More than a half dozen states are considering a return to stricter student discipline policies, including four that have already done so

In 2023 state legislative sessions, at least eight states introduced policy proposals related to school discipline, including four states (Arizona, Kentucky, Nevada, and West Virginia) where the bills have already become law. Although the specifics differ (see Table 1), these bills broadly aim to give educators more discretion to suspend and expel misbehaving students. This includes more discretion over which types of misbehaviors can be punished (e.g., a North Carolina bill would allow suspensions for cursing and dress code violations); the conditions under which schools can suspend students and for how long (e.g., Nevada’s new law removes a requirement that schools first attempt restorative justice practices); and which students can be suspended (e.g., a new Arizona law lowers the minimum suspension grade from 5th grade to kindergarten). Two states (Florida and Nebraska) would also loosen rules guiding when educators are allowed to physically restrain students.

Table 1. State legislation related to student discipline introduced in 2023


Proposed Legislation

Signed into law?


House Bill 2460: Allows K-4 students (who are at least seven years old) to be suspended for up to two days (for no more than 10 days total in a school year). K-4 students can be suspended if their behavior is “determined to qualify as aggravating circumstances and the pupil’s behavior is persistent and unresponsive to targeted interventions.”



Senate Bill 244: Would allow teachers to remove “disobedient, disrespectful, violent, abusive, uncontrollable, or disruptive” students from their classrooms, and to use “reasonable force” to protect themselves or others from injury.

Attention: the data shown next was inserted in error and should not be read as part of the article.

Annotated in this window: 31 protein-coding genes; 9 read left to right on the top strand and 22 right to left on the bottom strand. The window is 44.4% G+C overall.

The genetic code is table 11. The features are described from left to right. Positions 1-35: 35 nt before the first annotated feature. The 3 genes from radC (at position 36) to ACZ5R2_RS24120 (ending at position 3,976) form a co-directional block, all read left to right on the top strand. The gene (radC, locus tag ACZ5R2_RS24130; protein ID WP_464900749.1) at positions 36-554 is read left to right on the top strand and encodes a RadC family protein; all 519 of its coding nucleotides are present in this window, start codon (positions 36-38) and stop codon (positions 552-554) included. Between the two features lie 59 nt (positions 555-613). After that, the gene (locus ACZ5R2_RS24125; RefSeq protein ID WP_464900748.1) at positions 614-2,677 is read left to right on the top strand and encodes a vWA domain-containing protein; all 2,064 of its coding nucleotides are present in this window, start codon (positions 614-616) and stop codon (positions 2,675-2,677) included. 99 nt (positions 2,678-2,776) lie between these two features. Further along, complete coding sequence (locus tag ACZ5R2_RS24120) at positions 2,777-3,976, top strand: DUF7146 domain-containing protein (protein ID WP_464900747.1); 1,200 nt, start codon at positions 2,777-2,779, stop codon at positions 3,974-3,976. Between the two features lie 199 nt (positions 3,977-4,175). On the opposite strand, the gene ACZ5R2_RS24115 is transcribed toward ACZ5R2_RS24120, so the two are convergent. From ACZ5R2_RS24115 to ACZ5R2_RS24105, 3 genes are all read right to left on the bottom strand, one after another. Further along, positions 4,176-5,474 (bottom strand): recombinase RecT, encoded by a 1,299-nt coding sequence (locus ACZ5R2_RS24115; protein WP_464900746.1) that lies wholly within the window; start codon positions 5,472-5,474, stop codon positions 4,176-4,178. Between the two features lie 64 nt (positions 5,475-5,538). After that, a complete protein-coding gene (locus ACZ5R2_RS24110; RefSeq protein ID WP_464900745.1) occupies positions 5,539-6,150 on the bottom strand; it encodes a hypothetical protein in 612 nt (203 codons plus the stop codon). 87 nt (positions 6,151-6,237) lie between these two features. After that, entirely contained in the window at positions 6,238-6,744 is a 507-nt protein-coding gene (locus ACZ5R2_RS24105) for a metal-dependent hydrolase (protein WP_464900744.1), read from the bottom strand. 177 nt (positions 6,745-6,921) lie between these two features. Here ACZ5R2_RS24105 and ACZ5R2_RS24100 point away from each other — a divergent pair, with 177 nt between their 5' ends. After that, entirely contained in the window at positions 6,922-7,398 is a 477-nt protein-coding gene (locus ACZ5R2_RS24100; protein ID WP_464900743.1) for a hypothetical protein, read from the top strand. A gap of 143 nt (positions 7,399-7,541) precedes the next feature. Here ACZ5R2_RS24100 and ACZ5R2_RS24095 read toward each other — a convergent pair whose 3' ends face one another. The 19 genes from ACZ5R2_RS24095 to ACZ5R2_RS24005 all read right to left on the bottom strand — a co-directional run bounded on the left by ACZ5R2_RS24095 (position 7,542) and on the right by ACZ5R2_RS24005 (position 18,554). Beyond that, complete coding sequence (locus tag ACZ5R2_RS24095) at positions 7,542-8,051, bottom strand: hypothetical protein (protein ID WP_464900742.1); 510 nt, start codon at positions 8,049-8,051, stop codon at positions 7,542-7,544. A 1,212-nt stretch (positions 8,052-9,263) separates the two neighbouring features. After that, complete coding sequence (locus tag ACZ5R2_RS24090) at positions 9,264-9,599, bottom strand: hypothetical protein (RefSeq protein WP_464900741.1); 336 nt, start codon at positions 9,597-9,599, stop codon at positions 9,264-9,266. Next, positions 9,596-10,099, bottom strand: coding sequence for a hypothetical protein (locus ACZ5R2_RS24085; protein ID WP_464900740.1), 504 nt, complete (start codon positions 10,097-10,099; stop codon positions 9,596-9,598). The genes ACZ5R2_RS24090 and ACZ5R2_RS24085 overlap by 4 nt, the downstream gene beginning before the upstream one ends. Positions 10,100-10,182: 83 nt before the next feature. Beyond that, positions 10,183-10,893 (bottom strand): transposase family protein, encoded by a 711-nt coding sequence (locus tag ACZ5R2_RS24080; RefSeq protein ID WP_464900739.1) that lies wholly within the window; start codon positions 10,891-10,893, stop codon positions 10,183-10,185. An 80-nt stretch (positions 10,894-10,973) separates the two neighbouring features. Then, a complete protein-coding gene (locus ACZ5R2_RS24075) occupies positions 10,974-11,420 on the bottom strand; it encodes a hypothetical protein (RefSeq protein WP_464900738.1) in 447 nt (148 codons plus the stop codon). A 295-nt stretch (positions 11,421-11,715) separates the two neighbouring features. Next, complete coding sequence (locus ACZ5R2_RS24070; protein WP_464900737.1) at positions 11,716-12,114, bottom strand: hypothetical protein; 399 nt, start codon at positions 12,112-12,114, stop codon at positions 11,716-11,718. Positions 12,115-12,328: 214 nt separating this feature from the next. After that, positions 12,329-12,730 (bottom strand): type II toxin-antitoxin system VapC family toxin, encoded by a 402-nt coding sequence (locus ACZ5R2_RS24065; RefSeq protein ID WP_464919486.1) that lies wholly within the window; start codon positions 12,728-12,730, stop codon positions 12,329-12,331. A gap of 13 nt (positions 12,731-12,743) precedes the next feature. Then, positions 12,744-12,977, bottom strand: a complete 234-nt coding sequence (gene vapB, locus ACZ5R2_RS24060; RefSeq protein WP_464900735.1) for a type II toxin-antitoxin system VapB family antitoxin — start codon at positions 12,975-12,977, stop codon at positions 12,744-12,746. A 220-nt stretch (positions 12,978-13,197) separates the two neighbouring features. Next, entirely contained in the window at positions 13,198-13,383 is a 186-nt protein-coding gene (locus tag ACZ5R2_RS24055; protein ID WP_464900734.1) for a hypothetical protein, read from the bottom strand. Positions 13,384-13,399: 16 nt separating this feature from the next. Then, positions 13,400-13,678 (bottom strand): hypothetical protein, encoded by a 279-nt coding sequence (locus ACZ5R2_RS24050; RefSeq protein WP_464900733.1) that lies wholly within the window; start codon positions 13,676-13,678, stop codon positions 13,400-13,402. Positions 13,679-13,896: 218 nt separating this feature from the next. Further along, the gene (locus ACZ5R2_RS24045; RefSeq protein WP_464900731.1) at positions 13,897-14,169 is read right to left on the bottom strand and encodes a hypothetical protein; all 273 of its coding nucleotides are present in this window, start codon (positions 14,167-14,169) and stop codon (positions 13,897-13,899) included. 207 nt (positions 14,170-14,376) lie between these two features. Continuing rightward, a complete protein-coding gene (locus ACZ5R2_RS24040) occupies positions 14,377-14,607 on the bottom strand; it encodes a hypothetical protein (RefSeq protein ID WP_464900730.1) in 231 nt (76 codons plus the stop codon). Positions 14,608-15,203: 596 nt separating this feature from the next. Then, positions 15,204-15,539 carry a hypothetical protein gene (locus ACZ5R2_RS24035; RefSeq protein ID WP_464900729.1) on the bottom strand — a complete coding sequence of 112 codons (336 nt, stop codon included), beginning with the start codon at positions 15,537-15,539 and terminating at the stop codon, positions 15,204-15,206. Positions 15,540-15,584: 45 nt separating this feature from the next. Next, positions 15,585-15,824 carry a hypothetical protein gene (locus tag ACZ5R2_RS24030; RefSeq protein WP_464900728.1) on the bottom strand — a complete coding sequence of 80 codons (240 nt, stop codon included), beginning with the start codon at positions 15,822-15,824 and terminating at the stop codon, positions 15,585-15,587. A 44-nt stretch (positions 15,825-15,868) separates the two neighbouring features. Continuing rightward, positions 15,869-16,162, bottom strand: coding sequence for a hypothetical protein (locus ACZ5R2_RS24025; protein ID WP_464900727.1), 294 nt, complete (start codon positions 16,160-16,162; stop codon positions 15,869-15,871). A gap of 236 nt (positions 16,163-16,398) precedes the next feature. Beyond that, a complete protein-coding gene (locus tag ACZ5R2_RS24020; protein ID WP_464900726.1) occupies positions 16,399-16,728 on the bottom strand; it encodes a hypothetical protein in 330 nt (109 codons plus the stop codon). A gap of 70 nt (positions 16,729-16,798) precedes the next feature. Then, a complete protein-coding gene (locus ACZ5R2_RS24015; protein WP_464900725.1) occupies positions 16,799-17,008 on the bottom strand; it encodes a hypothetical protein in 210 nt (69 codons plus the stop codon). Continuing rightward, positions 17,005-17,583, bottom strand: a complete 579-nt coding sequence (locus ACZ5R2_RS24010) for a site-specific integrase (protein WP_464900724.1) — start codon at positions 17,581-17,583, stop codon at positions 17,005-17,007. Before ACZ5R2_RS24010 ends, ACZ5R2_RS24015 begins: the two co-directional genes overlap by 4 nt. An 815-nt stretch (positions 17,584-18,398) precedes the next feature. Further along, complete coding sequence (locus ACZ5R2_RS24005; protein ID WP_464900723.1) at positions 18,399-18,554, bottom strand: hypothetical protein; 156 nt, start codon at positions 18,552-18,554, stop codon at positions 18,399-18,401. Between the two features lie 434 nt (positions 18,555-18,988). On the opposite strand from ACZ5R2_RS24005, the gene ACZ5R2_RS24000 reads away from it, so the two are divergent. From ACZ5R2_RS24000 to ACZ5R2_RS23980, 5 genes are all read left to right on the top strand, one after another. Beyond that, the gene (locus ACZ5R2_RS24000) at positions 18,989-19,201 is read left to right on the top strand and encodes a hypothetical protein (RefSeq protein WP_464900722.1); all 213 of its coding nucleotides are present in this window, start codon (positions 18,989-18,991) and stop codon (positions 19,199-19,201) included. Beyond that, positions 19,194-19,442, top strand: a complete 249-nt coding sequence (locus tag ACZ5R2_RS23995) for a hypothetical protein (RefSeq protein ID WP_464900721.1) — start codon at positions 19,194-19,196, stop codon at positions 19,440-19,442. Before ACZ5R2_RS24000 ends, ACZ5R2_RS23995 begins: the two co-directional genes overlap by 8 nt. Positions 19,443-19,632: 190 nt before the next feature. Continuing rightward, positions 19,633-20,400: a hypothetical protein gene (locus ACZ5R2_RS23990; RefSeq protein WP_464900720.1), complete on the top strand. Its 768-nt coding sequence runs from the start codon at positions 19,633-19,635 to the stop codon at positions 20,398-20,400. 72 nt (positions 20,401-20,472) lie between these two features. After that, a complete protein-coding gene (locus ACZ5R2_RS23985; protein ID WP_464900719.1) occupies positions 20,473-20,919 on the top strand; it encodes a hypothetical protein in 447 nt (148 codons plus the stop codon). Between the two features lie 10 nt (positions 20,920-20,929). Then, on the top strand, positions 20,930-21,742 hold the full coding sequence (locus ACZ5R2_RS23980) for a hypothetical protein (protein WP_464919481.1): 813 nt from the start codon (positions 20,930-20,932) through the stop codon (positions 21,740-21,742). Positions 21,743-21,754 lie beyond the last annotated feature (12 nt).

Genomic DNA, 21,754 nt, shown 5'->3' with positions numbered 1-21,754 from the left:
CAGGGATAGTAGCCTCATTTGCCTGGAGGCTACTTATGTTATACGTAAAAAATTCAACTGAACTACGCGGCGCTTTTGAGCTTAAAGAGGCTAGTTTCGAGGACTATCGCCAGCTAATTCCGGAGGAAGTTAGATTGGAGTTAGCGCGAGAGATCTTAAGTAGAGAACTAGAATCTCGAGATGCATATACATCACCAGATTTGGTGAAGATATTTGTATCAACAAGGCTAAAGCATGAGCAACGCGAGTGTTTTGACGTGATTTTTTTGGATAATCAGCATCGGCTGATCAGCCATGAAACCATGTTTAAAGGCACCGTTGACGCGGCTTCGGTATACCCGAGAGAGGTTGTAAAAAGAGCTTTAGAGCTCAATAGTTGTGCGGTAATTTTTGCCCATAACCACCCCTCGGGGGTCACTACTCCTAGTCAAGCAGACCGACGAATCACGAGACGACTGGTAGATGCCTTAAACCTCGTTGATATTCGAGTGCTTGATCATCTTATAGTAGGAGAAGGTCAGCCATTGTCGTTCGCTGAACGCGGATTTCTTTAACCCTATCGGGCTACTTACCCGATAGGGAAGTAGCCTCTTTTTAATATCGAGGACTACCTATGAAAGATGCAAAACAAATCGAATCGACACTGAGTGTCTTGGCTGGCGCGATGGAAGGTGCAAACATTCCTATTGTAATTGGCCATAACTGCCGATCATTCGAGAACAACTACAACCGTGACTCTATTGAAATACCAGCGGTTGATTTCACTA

House Bill 538 : Students removed from the same classroom three times in a 30-day period may be suspended for being “chronically disruptive.” Principals have the discretion to determine whether the student should remain in the classroom. Principals can permanently remove students from a classroom if they determine that their presence would “chronically disrupt the education process for other students.”



Legislature Bill 811: Would allow teachers to use “reasonable physical intervention to safely manage the behavior of a student.” Would protect school personnel who engage in physical restraint from administrative or professional discipline if such physical intervention was “reasonable.” Requires school staff to receive behavioral awareness and intervention training.



Assembly Bill 285 and Assembly Bill 330: Reverses a 2019 law requiring school districts to adopt a restorative justice plan. Removes requirements that schools have individual behavioral plans in place before a student can be suspended or expelled. Lowers the age schools may suspend students from 11 to six. Requires a “plan of reinstatement” after students are suspended or expelled, and a “progressive discipline plan.”


North Carolina

House Bill 188:  Would allow students to receive long-term suspensions for “inappropriate or disrespectful language, noncompliance with a staff directive, dress code violations, and minor fights that do not involve weapons or injuries.”



Senate Bill 245: Would allow teachers to remove students if a student is “unruly, disruptive, and abusive” and their behavior is impeding the teacher’s ability to teach. Teachers can remove a student after a single “disruptive” incident.


West Virginia

House Bill 2890: Allows teachers to remove students from the classroom for disorderly conduct, willful disobedience, or cursing at a school employee. Students exhibiting persistently disruptive behavior may be transferred to alternative educational settings. Middle and high school teachers may remove disruptive students for the day; students removed three or more times in a month for disruptive behaviors may be suspended.


What does the research say about these policy ideas?